One day in the late 1980s, three Brooklyn brothers in their teens—Isaac, Haim and Richard Chera—followed their grandfather, Isaac, and their father, Stanley, on a trip to Manhattan. While not in school, the brothers would spend much of their spare time in the Fulton Street children’s clothing store that their grandfather had opened in 1948, in a space formerly occupied by a hat store, Suzette Millinery Shop. At the time, lacking the money to replace the previous banner, Isaac Chera simply tweaked it, naming his business Suzette Kiddie Store. Only later, after having expanded to several other stores, did the family change the name to Young World. Soon, the elder Isaac Chera started to invest in real estate. The best advice he gave to his family, according to his grandson, Haim, was to always buy the building where they had a store.
In another whopping example of large real estate owners seeking to capitalize on current market conditions by unloading top-shelf inventory, Boston Properties has reportedly sold its 23-story office building at 125 West 55th Street for $470 million to J.P. Morgan Asset Management.
The deal follows a string of other Class A building sales this year – 550 Madison Avenue, 30 Rockefeller Plaza, 237 Park Avenue and 75 Rockefeller Plaza – which accounted for $3.8 billion of the city’s first quarter dollar volume and created a 46% year-over-year jump, according to data from Avison Young.
Midtown Manhattan, the biggest and most expensive U.S. office market, is still adapting to New York’s post-financial-crisis economy, as technology and new media companies flood into the more affordable areas and banks remain wary of expanding in higher-priced real estate.
With construction getting under way on millions of square feet of planned Class A offices on the West Side, much of the leasing action for the year to date has centered on neighborhoods like Murray Hill, the Penn Station area and the Garment District, which are attracting companies that have been priced—or crowded—out of the technology hub in Midtown South, brokers said. Financial companies, traditionally the biggest occupiers of Midtown real estate, remained conservative, pursuing greater efficiency in their use of real estate rather than growth.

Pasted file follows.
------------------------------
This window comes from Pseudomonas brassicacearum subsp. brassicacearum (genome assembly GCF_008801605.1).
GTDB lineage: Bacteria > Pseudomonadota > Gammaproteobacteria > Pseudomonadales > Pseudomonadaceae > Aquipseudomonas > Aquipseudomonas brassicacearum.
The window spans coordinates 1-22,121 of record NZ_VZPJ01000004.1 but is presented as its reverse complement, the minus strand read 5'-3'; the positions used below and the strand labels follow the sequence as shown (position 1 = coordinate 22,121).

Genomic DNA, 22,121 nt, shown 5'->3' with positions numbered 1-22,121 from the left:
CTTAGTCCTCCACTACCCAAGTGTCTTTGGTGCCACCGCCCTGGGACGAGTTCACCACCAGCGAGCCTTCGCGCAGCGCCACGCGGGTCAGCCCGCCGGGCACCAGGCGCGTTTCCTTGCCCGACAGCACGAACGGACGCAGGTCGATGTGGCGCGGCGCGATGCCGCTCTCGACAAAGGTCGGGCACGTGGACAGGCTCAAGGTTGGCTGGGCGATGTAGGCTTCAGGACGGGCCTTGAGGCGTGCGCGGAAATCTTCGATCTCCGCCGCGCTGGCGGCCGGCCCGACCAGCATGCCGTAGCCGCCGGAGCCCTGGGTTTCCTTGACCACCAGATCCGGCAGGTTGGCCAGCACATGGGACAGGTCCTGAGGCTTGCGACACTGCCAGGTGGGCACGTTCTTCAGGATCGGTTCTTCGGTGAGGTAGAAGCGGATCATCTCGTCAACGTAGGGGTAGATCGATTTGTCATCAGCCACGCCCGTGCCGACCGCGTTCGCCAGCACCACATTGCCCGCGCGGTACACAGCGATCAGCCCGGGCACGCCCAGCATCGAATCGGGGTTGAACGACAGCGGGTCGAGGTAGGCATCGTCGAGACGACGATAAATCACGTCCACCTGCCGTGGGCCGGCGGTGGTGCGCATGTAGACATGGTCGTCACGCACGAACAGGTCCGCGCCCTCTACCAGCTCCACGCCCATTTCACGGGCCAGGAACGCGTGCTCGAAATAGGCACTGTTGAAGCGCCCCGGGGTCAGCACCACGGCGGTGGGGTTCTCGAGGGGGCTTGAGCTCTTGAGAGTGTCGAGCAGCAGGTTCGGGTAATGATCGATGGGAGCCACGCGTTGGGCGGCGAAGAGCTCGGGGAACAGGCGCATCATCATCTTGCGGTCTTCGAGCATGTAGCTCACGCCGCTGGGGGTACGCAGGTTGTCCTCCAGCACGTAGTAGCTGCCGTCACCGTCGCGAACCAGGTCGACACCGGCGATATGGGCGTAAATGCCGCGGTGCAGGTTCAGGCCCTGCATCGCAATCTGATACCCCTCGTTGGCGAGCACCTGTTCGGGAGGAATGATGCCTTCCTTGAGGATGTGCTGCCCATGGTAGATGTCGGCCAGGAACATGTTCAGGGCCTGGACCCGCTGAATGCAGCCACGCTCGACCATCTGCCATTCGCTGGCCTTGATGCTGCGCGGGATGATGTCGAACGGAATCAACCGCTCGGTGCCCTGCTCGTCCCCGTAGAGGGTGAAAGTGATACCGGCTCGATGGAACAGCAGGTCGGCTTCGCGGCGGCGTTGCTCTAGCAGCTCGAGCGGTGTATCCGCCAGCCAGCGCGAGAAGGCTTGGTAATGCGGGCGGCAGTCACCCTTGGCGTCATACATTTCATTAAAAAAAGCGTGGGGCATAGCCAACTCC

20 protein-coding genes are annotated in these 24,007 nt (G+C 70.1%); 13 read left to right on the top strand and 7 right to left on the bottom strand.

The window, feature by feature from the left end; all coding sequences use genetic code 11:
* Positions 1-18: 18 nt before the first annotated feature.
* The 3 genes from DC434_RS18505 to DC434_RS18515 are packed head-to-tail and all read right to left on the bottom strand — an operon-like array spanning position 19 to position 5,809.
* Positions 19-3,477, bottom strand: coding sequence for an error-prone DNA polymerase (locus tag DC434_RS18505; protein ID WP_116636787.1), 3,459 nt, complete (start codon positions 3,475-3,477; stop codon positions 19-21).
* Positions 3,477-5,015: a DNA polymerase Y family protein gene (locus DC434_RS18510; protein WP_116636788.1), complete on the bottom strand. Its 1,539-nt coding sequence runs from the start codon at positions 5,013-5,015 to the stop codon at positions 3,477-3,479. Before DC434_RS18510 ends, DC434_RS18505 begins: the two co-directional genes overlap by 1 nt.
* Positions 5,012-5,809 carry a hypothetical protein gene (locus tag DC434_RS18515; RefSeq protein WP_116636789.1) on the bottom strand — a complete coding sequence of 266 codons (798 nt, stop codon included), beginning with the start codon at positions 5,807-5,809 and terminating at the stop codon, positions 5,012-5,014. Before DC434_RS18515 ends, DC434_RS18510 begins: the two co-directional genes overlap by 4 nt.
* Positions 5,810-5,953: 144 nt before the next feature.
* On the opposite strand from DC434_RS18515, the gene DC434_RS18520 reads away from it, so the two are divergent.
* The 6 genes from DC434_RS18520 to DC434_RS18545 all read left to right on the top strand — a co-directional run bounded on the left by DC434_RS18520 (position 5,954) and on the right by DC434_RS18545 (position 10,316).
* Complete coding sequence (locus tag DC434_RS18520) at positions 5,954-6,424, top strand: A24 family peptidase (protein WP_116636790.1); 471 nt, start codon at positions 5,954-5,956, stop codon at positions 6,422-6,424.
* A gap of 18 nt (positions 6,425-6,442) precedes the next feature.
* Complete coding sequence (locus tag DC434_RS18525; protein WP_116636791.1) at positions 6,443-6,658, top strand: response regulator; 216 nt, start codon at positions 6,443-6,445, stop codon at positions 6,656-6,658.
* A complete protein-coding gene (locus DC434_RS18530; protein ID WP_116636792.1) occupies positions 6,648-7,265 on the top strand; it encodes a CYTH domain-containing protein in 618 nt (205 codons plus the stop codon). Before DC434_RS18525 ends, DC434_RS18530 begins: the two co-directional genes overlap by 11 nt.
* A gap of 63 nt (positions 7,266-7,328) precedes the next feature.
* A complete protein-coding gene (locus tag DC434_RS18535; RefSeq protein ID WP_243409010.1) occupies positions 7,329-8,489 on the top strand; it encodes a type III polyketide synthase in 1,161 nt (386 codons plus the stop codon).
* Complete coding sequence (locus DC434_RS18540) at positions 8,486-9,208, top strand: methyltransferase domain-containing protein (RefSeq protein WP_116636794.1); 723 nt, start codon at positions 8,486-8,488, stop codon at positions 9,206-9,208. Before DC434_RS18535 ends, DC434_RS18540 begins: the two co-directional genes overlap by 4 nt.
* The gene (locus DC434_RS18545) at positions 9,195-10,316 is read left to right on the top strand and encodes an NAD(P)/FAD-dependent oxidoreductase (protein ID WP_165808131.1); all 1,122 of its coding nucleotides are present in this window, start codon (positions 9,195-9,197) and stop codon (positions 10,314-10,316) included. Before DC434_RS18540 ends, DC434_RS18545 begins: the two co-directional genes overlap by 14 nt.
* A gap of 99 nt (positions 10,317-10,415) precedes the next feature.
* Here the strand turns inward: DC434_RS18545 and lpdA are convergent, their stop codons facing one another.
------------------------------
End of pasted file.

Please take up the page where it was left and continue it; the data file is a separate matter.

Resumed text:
“The days of bigger is better are gone,” said Eric Thomas, senior vice president of Cresa, a specialist in tenant representation. “Capital preservation is still key. That’s why renewals still reign in many cases.”
Canada-based real estate firm, Avison Young, continues its poaching expedition, announcing today that Michael A. Leff has been named principal and will operate, effective immediately, from the company’s New York office. Mr. Leff, formerly a senior managing director with Newmark Grubb Knight Frank, will shoulder a number of responsibilities, including site selection, lease negotiation, strategic Read More
Memorial Sloan-Kettering Cancer Center, one of the world’s oldest cancer centers, has reportedly agreed to take 100,000 square feet at 650 Madison Avenue, making it one of the largest lease deals in 2012.
It’s the great white whale of Manhattan retail.
Aside from Walmart, Nordstrom is the store every retail broker in the city dreams of harpooning and reeling into a new home. One prominent broker familiar with the store, the amount of space it needs and the rents it would probably be willing to pay estimates that the commission for handling its lease would be around $10 million.
But like a leviathan lurking beneath the waves, the department store has offered only fleeting glimpses around the city, most notably at several development sites and a few existing assets with the capacity to accommodate its sprawling footprint.
The scuttlebutt nowadays: Nordstrom is contemplating one of two leases, one at the West Side rail yards with the Related Companies or another at the base of Extell Development’s soaring new residential tower now rising at 157 West 57th Street.
A stake in Ralph Lauren’s chichi emerald headquarters is up for grabs.
A 49 percent interest in 650 Madison Avenue, a trophy office tower just steps from the GM Building, is about to be put on the market, multiple industry sources told The Observer. The 500,000-square-foot building is valued at around $950 million, a source Read More